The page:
||Therapy for Adults Molested as Children
||Springer Publishing Company © 1989
Springer Publishing Company
New York, New York 10012
This 219 page book consists of ten chapters and two
short appendices on psychological testing. The author is a
treatment pioneer in post-sexual trauma and the book was written for
psychotherapists who work with adults molested as children.
Dr. Briere uncritically accepts the conclusions of
many published studies that "sexual abuse is commonly associated
with serious psychological pain and suffering — trauma that may
persist over the years unless specifically resolved" (p.4).
He asserts that the relationship between abuse and effects "appears
quite straightforward: A sexually abusive environment usually hurts
children and, in the absence of appropriate treatment, hurt children
often grow to become hurt adults" (p.28-29). He then
describes the types of psychological effects believed to exist in the
sexual abuse "survivor," including a list of "core"
effects of sexual abuse.
The section on treatment, called
"survivor-oriented therapy," is based upon a psychodynamic
philosophy. The key issue in therapy is the original abuse.
The assumption is that childhood molestation may be relevant to many
adult and adolescent problems and that the therapist should always
consider the possibility that a client's presenting problem stems from
the abuse. He discounts the possibility of false accusations in
borderline and/or histrionic individuals and stresses that the therapist
believe the client's accounts of sexual abuse. The client should
be reassured that the abuse was not her responsibility and she should be
supported in the "healthy expression of rage."
Transference and countertransference are discussed
and Dr. Briere states that "Even disregarding the author's
impression that psychotherapists are considerably more likely than
others to have been maltreated as children, it is probable that child
abuse issues have personal relevance for many therapists"
(p.74). This may create problems in therapy: "Because the
repressing therapist spends considerable psychic energy keeping her
abuse out of consciousness and her anxiety down to manageable levels,
she may unconscientiously work to prevent the client from exploring her
own memories and feelings" (p.75). Dr. Briere gives several
concrete suggestions for minimizing the potential problems of
transference and countertransference.
He then describes several specific therapy techniques
such as "facilitating emotional discharge," role playing,
"good person, bad person," desensitization, working with the
"inner child," and self-control techniques such as relaxation
and self-talk. The section on family and group therapy is very
short, considering that group treatment is often recommended as a
preferred intervention. There is a brief discussion of the pros
and cons of confronting the abuser in a family session.
There is a chapter on client gender issues and the
power dynamics of male therapists with male or female clients and female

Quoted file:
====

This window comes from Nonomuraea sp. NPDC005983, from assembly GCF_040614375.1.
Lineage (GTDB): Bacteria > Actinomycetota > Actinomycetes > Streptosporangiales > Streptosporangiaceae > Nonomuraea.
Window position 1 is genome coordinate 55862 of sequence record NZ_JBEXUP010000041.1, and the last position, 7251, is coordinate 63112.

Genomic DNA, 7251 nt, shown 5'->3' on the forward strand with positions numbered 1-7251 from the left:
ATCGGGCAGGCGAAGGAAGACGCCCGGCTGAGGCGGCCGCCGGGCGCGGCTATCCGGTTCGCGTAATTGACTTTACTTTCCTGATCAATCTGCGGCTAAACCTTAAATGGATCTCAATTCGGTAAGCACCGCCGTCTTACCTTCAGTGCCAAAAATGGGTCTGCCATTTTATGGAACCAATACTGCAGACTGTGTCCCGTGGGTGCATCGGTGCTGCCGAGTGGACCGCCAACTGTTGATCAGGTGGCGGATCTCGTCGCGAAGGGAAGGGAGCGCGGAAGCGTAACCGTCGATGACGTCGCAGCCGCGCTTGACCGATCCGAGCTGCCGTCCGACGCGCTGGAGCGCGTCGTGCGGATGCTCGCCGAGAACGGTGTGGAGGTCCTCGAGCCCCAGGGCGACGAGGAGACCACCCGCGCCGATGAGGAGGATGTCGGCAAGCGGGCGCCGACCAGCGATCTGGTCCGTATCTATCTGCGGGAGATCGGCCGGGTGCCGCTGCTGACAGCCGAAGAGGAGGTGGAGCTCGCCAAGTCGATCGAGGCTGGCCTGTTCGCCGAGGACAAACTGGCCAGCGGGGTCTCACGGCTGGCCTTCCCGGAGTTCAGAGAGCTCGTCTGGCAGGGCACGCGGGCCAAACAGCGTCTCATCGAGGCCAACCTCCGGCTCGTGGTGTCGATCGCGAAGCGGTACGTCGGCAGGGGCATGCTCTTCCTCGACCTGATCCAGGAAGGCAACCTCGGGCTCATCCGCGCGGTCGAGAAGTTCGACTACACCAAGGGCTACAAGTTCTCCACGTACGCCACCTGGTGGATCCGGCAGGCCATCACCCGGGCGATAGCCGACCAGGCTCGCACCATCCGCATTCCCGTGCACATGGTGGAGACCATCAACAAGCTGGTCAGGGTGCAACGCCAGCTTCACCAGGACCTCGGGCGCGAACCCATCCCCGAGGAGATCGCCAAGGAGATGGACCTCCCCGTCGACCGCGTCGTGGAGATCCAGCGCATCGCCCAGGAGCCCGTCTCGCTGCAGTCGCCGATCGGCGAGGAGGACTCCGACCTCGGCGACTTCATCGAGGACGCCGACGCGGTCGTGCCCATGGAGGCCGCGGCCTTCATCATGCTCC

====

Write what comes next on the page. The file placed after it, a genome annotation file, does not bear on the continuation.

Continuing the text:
therapists with male or female clients. The book concludes with a
chapter on problems of isolation and burnout experienced by therapists
who work in this area. Dr. Briere believes that "A society
that discounts abuse and its effects will also discount those who work
with abuse victims" (p.168).
The appendices discuss Rorschach and MMPI patterns
found in adults who were molested in childhood and his own research on
the Trauma Symptom Checklist (TSC-33). The book ends with a
The main problem with this book is the uncritical
acceptance of the studies purporting to show severe difficulties
resulting from childhood sexual abuse. There is no discussion of
the problems in the studies he cites. Many of them have serious
design and measurement flaws which mean that any conclusions drawn from
them are highly tentative. For example, there are serious problems
with any studies which depend upon retrospective data, and it is
difficult to identify a direct cause and effect between sexual abuse and
later psychological problems in that sexually abusive families
frequently have other problems as well. There is no mention of
studies which show few or no effects in a nonclinical population.
He cites no evidence supporting his assumptions about
transference and countertransference in psychotherapy with adult sexual
abuse survivors. Although his hypotheses are interesting, they
should not be presented as fact. However, his suggestions for
dealing with possible problems are practical and useful.
We do not agree with Dr. Briere's philosophy that
everything a hysterical or borderline client says must be believed and
the client then treated for abuse that may never have occurred.
There is no discussion of possible iatrogenic effects of entering a
treatment program for abuse if there was no abuse. It is
conceivable that reinforcing a borderline individual (through attention
and talking about it in therapy) for abuse that never happened could
cause a deterioration in her ability to distinguish reality and trigger
a psychotic episode.
Although treatment techniques are described, there is
no mention of therapy outcome studies using these methods.
Behavioral techniques, which are supported by research, are described
alongside of other techniques which lack evidence to support their
use. Analogies are drawn between rape, incest, and extrafamilial
abuse as if the type of the offense makes no difference in
treatment. However, a critical reader may find some of the
specific techniques useful.
Reviewed by LeRoy Schultz, Professor, School of
Social Work, West Virginia University,
and Hollida Wakefield, Institute for Psychological Therapies, Northfield,